What makes an engaging teacher? By thinking about some of the teachers and lecturers I have had, and what I consider to be their strengths and weaknesses, I might be able to clarify for myself what I could do from a practical point of view to improve my own teaching.
One thing that my favourite teachers have done is to create a sense of community – that the class and teacher were discovering together. Carole Cusack used to add details from her life in the lectures – I remember her telling a story about her best friend’s husband having an affair and thinking that she was exactly the same lecturing as she was in person in the pub. But of course, that makes her more relatable and dissolves some of the distance between student and teacher. I have used this technique myself, I think to good results. For example, I will often make self-deprecating jokes and refer to myself as “David”, rather than “Dr Robertson”. Something else I’ll do is to make occasional slightly sarcastic side-comments about the scholars we are looking at. These probably go over most students’ heads, but add another layer of commentary and critique for the more advanced students.
A different example of a teacher creating a sense of purposeful community was in the course From Primitive to Indigenous which James Cox ran in 2007. The course was based around his then-unpublished book of the same title, and we were encouraged to be as critical in our tutorial work as we could be. I took him at his word, and he responded with genuine enthusiasm to the challenges, and I believe some of the criticisms were addressed in the eventual book. So the tutorial work, in this case, actually meant something beyond my own marks, and our involvement in the class and the discussion actually involved us in the larger scholarly community.
Another variation of this is the seminar-style classes that some Biblical Studies classes use, where there is no formal lecture material at all, but rather the group work through a text together, with the discussion taking shape as it will. In Helen Bond’s classes at New College, University of Edinburgh, one or more students would have prepared some type of presentation on a significant section of the text, chosen by the lecturer, which provides the seminar assessment. For the rest of the session, however, the group is free to move at whatever pace it wants, going into more depth on whatever piques interest, or even to go off into interesting tangents. This obviously requires the lecturer to have a great deal of knowledge at their fingertips, so might not be realistic for a junior lecturer. Less obviously, however, it requires a firm but subtle hand on the tiller to make sure that the session gets to where it needs to to work through the course. On a more mundane level, such an arrangement only works for a small group of perhaps fourteen at most.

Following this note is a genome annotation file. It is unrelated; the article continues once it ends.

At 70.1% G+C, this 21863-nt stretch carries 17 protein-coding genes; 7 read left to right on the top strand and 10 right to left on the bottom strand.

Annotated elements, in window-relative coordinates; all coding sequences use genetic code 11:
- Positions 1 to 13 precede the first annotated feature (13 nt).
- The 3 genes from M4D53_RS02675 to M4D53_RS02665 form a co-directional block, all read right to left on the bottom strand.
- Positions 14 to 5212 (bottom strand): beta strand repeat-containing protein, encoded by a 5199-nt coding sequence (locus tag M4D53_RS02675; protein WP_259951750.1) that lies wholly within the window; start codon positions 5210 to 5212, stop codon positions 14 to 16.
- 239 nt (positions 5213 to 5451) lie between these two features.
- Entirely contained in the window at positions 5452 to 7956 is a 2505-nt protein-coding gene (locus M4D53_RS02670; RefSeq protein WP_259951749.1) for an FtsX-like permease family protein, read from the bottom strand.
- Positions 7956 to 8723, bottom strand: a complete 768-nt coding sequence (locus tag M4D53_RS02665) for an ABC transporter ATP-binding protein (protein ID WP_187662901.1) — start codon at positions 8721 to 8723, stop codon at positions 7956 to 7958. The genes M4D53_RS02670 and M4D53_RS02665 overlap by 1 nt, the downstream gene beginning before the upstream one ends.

These latter two models of teaching are examples of what Dominic Corrywright refers to as “complex learning”: rather than a model in which “the tutor informs the class of certain facts”, the teachers become “co-users of open access information” (2013, 4). Indeed, Cusack’s style of lecturing brings some of this complexity to the traditional lecture format, by levelling the presumed differences of status and authority between student and teacher. As Corrywright acknowledges, although complex learning emphasises the use of multiple platforms of learning (including group discussion and tasks, audio and video, apps, etc.), the traditional lecture can still be an important component of pedagogy.
An important way of “complexifying” our lectures, then – and something which all of these teachers have in common – is that they give you a lot of interesting data first, rather than top-loading with theory. That model is still followed by more traditional lecturers: my supervisor once told me “If I don’t give them the theory before the data, how will they know how to interpret it?” The issue of authority is clear here – in a complex model, the teacher would be “discovering” the data with the students, rather than presenting their interpretation fait accompli.
Moreover, this approach can alienate a lot of students: essentially, by the time you get to the data, you’ve already lost them. This is a particular problem, perhaps, as an increasing proportion of students are at university as a necessity, rather than on a quest for personal intellectual development. For example, around 40% of Edinburgh Religious Studies students in 1st and 2nd years are student primary school teachers, why typically have no interest in theoretical issues. Similarly, there are always a number of “seekers”, who see studying religion as a way to enhance their “spiritual lives”. If we lead with data, however, the student is led into discovering the theoretical material for themselves – although naturally the course was structured in that way all along. The different groups of students are therefore interested from the start, and are almost tricked into theorising.
Corrywright, Dominic (2013) “Landscape of Learning and Teaching in Religion and Theology: Perspectives and Mechanisms for Complex Learning, Programme Health and Pedagogical Well-being”, in DISKUS 14 (2013), pp 1-20. At http://www.basr.ac.uk/diskus/diskus14/corrywright.pdf